I came to them through an obsession with the mysterious boxes of Clive Barker's fiction and Peter Faberge's gentle ornamental eggs. For me, each formed one point of a triangle completed by Gray's work.

Lucas Gray was a mathematician, born in Hespeler, Ontario, in 1949 and dead in 1978, succumbing to Hodgkin's lymphoma while completing his doctorate at Waterloo. He constructed eight puzzles, seven of which were found among his effects. His mother did not wish to speak to me, but described them as "the unremarkable products of a hobby."

The first five puzzles are a pyramid, a cube, a diamond, a dodecahedron and an icosahedron. These represent the five platonic solids, which influenced the german astronomer Johannes Kepler, author of the laws of planetary motion. His scientific discoveries replaced the belief that our solar system traces a nest of perfect circles.

Gray's pyramid and cube are simple to put together, like Soma cubes. The diamond is a difficult interlinking disassembly puzzle. The dodecahedron is more complex, and the icosahedron will lose most: it took me hours to defeat it.

In his incomplete doctoral thesis, Gray argued that Kepler's brilliant work could not have been formulated without a systematic understanding of gravitation. Mainstream historians, however, credit that other achievement to Newton, working decades later.

Puzzle six is a complex sequential movement puzzle that moves between two configurations. One of them presents a smooth dome on the outside, with its interior a spiky collection of angles, like a geode. The seventh is a large and delicately curved puzzle box. Though reminiscent of Chinese boxes, the sides unfold to form a bowl instead of detaching.

His eighth puzzle was missing. I knew of it only because Gray mentioned it to a friend. I spent years looking for it, in fits and spurts.

The solution I found in a letter dating to the late 1970s. He wrote it to a professor, whose daughter contacted me after I gave Gray an oblique mention in a Wired item about unsolved technical mysteries.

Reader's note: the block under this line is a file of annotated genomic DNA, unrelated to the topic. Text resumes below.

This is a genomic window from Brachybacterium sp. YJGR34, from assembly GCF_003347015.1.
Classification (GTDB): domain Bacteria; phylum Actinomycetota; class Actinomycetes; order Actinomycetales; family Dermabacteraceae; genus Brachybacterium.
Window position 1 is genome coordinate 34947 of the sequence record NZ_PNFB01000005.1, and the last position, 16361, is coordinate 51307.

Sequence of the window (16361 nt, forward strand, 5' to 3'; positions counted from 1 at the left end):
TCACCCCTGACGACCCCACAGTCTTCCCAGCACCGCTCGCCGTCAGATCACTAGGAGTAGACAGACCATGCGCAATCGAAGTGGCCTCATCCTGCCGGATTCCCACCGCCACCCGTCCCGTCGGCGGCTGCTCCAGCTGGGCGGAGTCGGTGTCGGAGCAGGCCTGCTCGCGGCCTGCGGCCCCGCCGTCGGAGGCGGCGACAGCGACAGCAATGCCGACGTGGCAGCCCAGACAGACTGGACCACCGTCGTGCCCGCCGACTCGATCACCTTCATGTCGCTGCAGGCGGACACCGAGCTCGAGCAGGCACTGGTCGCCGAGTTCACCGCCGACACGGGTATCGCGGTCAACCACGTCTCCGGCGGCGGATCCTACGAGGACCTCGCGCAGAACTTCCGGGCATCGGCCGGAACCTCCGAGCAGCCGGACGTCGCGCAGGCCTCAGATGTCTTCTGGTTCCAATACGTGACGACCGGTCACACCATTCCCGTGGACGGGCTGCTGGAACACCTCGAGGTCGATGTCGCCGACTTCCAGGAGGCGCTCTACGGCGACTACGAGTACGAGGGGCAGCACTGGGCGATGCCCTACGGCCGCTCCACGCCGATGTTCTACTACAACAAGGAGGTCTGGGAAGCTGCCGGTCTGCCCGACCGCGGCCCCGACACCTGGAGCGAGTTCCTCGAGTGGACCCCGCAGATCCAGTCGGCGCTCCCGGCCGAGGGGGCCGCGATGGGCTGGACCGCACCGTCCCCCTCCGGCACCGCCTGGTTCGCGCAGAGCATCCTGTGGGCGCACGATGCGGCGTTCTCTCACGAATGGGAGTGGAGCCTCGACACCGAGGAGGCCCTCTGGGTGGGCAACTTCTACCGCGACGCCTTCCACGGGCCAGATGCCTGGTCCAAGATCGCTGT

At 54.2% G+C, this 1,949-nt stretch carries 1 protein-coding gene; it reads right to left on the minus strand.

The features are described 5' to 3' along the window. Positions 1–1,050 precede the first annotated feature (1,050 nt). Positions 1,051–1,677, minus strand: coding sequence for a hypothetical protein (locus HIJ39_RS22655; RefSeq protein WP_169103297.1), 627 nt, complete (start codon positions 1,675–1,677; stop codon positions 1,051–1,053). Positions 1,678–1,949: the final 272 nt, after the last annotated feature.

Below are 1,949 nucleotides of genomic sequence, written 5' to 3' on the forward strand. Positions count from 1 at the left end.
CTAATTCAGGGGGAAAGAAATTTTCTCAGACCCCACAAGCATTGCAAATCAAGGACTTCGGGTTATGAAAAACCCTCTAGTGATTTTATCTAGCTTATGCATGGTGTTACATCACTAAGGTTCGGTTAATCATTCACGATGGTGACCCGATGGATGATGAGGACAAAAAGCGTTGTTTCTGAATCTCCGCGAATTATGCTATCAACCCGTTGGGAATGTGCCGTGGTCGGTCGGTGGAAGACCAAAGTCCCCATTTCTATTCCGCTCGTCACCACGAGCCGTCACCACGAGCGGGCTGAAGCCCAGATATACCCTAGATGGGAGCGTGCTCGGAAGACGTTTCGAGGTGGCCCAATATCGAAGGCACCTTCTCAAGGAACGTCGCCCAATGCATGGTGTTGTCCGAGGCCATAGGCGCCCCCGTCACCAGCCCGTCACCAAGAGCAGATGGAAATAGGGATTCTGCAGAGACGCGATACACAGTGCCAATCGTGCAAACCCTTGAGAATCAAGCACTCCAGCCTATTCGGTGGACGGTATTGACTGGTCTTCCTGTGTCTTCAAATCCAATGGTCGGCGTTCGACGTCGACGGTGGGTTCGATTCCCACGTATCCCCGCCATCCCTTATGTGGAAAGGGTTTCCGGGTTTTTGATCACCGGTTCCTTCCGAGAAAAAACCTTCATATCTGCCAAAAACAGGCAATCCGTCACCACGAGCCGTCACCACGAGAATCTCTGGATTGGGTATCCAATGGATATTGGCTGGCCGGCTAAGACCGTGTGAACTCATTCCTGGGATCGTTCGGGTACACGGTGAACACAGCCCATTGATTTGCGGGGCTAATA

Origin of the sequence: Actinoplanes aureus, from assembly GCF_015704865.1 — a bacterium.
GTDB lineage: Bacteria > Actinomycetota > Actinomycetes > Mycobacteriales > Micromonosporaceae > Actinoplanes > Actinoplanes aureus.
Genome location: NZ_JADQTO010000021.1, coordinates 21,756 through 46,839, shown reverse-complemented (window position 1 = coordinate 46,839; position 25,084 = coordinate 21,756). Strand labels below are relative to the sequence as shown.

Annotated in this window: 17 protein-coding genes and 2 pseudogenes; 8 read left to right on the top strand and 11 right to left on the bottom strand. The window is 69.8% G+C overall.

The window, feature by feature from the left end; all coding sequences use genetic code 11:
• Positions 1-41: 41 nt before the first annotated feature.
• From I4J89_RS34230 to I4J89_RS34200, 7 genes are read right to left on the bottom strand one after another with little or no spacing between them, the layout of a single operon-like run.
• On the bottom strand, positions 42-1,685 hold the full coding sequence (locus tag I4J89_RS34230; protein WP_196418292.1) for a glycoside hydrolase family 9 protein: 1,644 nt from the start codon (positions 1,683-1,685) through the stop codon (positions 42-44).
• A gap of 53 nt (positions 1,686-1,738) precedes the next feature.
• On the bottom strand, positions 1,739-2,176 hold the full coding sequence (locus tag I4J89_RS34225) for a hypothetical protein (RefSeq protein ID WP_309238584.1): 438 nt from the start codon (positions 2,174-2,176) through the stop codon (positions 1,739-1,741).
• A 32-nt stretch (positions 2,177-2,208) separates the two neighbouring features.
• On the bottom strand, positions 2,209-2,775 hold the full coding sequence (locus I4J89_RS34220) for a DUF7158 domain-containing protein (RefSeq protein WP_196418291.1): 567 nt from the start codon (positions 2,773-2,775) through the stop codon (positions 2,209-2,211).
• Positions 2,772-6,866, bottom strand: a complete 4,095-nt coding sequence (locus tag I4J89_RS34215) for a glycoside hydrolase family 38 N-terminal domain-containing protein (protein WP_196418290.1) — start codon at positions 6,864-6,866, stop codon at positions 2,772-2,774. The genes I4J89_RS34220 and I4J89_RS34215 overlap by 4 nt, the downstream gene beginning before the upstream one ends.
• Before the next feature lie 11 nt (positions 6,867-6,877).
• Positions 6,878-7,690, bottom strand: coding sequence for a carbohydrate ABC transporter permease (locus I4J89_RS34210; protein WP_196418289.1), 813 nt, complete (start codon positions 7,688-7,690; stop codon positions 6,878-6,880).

"It really is just a hobby. Circling the square, if you will," Gray wrote, four weeks before he died. "I wanted to build a puzzle made from puzzles, the solids. But I found myself cheating in increments: first a frame in the middle, then the whole thing hollow. Kepler would not approve, but for me, it will have to do."

Puzzle eight, of course, was to combine the rest to form a single harmonious sphere.

Success eluded him. The result resembles a wooden model of the Death Star, skeletal and incomplete.

Given the allowances he permitted himself, and modern computer modeling, it would now be possible to create a set of puzzles that would fulfill his plan. So would end Gray's mystic science, a match for occult fiction and sublime art. Though it is not my place, or anyone else's.

"My son. He was remarkable," his mother said. "You'd never know, because all you care about are those things he made."

But Gray's shapes echo their creator. They solve themselves, one way or another.

— April 1, 2010

15 Comments Add a comment

Day Vexx #1 07:57 on Thu, Apr. 1 Reply

This is the most sedate April Fool's joke ever, Rob.

imag #2 08:20 on Thu, Apr. 1 Reply

Okay, I'm missing it. I tried rearranging letters, which I've never been very good at. 7 and 13 are primes... not sure what to do there. And what is up with Kepler?

I like the deadpan AF, but I feel like I'm somehow not even engaging the puzzle.

Ambiguity #3 08:36 on Thu, Apr. 1 Reply

Bah to the previous comments. I thought this was well-done!

Ito Kagehisa #4 10:31 on Thu, Apr. 1 Reply

Thank you, Rob. I enjoyed it.